When an electric power of approximately 0.1 W/cm2 is applied to the textile its temperature increases uniformly to . 84°C, which is shown in the IR image of Figure 8(e). The white color indicates the area over which the temperature reaches more than 90% of the maximum temperature. Temperature homogeneity of this textile as heating element is better than those made with only stainless steel yarns, because in the latter case heat is produced and localized only at the conductive yarns [9, 21]. Uniform distribution and dissipation of heat allow the heating element to be located in close proximity to the heated area in order to maximize warmth/heat production/output, to minimize response time, and to eliminate hot spots. The samples with 4 layers show a temperature increase of . 40°C (. 0.1 W/cm2) within 0.5 min. The heat releasing ability is also high for the coated textile, which is observed from the exponential decrease of the temperature to the room temperature within few minutes. The temperature of the water could be raised to more than 80°C inserting the textile heater into it.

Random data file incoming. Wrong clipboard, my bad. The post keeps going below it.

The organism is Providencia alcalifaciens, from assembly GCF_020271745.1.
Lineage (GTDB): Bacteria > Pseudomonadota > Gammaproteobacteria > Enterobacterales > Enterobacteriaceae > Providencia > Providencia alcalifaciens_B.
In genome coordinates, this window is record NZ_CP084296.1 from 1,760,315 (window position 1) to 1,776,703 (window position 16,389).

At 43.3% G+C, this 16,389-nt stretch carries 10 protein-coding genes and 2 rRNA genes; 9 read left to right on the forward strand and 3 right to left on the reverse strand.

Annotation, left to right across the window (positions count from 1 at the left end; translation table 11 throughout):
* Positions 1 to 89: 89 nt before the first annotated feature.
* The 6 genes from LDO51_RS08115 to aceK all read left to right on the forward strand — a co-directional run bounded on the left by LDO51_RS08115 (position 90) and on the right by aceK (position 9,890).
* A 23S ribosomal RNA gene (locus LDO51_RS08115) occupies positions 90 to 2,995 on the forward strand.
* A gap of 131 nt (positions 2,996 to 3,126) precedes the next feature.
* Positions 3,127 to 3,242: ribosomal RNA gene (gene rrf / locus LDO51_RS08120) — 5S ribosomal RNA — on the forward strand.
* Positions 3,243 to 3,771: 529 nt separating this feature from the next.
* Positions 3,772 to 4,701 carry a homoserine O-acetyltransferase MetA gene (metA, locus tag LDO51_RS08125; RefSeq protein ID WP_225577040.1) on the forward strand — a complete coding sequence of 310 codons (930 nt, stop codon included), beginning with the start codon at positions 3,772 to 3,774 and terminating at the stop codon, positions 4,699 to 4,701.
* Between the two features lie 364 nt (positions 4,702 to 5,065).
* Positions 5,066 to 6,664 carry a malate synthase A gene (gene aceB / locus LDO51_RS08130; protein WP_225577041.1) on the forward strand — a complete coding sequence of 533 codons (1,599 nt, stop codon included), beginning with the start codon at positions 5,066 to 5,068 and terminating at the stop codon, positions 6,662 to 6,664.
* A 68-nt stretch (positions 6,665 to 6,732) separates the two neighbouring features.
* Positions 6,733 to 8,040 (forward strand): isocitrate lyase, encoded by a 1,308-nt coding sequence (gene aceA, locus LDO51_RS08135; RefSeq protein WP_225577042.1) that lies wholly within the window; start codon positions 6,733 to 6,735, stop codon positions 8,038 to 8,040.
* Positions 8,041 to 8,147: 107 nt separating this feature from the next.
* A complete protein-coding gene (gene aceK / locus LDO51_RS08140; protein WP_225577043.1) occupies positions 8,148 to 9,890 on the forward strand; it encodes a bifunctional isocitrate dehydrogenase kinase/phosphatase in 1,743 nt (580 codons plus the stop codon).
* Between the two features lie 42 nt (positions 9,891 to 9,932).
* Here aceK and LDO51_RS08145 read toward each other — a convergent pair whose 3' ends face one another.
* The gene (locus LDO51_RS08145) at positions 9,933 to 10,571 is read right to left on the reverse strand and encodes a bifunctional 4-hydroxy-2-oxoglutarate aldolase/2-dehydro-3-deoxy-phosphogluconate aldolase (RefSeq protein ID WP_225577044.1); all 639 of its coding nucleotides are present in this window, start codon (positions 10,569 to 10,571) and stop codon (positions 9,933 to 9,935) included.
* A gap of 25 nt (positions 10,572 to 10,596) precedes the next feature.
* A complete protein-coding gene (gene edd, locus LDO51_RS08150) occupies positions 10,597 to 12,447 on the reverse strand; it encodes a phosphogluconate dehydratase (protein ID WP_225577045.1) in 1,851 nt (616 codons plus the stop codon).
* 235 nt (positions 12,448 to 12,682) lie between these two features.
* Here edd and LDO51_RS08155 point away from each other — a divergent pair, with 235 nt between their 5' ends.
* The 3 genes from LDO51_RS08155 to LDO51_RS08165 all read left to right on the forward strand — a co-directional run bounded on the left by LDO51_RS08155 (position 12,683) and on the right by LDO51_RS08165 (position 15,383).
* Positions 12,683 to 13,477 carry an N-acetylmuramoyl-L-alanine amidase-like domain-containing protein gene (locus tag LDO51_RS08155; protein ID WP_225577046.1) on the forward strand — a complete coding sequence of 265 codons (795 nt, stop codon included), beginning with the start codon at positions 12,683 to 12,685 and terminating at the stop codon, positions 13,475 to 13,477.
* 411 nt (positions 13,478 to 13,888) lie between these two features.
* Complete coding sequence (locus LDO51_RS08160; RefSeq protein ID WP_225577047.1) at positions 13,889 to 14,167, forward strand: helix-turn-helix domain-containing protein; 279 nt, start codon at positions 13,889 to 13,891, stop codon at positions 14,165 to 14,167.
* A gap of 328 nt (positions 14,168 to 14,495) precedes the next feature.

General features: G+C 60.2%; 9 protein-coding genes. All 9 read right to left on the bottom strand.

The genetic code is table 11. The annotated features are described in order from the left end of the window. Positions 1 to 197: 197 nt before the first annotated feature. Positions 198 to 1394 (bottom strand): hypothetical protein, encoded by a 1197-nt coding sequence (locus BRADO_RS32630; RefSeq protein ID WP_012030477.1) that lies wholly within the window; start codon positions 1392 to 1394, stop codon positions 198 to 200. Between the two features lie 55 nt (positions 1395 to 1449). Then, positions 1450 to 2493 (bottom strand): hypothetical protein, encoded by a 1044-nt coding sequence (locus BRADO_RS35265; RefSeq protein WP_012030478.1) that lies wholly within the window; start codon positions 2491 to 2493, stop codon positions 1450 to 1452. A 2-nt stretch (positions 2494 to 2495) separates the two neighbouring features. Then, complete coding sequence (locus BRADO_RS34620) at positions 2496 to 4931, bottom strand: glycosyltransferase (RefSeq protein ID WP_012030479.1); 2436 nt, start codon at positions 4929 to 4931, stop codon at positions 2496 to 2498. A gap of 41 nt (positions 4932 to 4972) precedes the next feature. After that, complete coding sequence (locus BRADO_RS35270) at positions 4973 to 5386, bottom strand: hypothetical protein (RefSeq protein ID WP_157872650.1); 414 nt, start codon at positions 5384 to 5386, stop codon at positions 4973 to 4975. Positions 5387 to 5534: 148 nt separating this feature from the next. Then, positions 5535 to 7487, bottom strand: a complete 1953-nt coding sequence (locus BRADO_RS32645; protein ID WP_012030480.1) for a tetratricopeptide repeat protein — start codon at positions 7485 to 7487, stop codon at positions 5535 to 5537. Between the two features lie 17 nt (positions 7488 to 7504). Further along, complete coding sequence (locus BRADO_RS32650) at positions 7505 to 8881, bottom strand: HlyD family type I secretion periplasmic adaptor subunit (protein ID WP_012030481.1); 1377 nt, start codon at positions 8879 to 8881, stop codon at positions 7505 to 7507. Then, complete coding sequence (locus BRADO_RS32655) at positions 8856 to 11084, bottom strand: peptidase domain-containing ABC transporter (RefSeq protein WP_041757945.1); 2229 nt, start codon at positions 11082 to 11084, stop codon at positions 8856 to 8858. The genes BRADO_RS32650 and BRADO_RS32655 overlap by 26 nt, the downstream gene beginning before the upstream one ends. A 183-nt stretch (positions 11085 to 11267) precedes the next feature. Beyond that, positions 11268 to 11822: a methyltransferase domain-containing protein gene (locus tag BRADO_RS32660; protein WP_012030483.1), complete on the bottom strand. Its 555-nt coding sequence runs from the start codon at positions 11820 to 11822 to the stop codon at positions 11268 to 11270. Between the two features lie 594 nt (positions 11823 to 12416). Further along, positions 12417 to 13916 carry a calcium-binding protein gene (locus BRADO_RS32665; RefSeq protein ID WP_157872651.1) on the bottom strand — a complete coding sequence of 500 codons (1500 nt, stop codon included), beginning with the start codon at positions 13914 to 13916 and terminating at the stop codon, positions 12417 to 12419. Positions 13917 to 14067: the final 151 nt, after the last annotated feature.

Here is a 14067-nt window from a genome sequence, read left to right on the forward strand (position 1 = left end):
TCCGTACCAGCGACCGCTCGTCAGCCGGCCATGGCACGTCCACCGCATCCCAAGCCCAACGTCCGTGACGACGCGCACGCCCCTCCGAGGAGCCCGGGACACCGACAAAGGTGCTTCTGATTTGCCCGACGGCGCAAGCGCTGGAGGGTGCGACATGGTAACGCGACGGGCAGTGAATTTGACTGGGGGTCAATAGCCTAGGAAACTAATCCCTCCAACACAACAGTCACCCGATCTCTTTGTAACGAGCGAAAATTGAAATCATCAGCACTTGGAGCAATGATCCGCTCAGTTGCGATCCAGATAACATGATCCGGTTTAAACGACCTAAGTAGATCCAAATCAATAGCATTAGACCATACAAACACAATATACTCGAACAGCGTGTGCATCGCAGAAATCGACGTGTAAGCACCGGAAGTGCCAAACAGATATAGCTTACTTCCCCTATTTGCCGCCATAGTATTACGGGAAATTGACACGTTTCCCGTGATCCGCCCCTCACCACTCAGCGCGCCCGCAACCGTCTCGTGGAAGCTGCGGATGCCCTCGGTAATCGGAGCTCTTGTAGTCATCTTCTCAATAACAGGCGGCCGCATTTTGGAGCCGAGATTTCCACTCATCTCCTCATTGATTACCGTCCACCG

The flexibility of the textile as heating element is studied by measuring the changes in the temperatures within 20 cycles of bending over a time frame of 80 min. It is observed that with repeated bending, the current conducting through the heating textile does not change significantly and the decrease in temperature is very small as shown in Figure 8(f). These indicate that the flexibility of the textile is high, which along with the temperature homogeneity suggests the use of the -MWCNTs/cotton textile as a flexible heating element. These lightweight textiles can be configured and cut into any size or any shape and are useful for portable heating system. For heating up to . 90°C, a power of 0.1 W/cm2 is required, which is much lower than that of the conventional wired heater (. 0.3 W/cm2) . This allows more efficient heating with less energy, which will find potential applications in garments and in transportation to improve thermal comfort.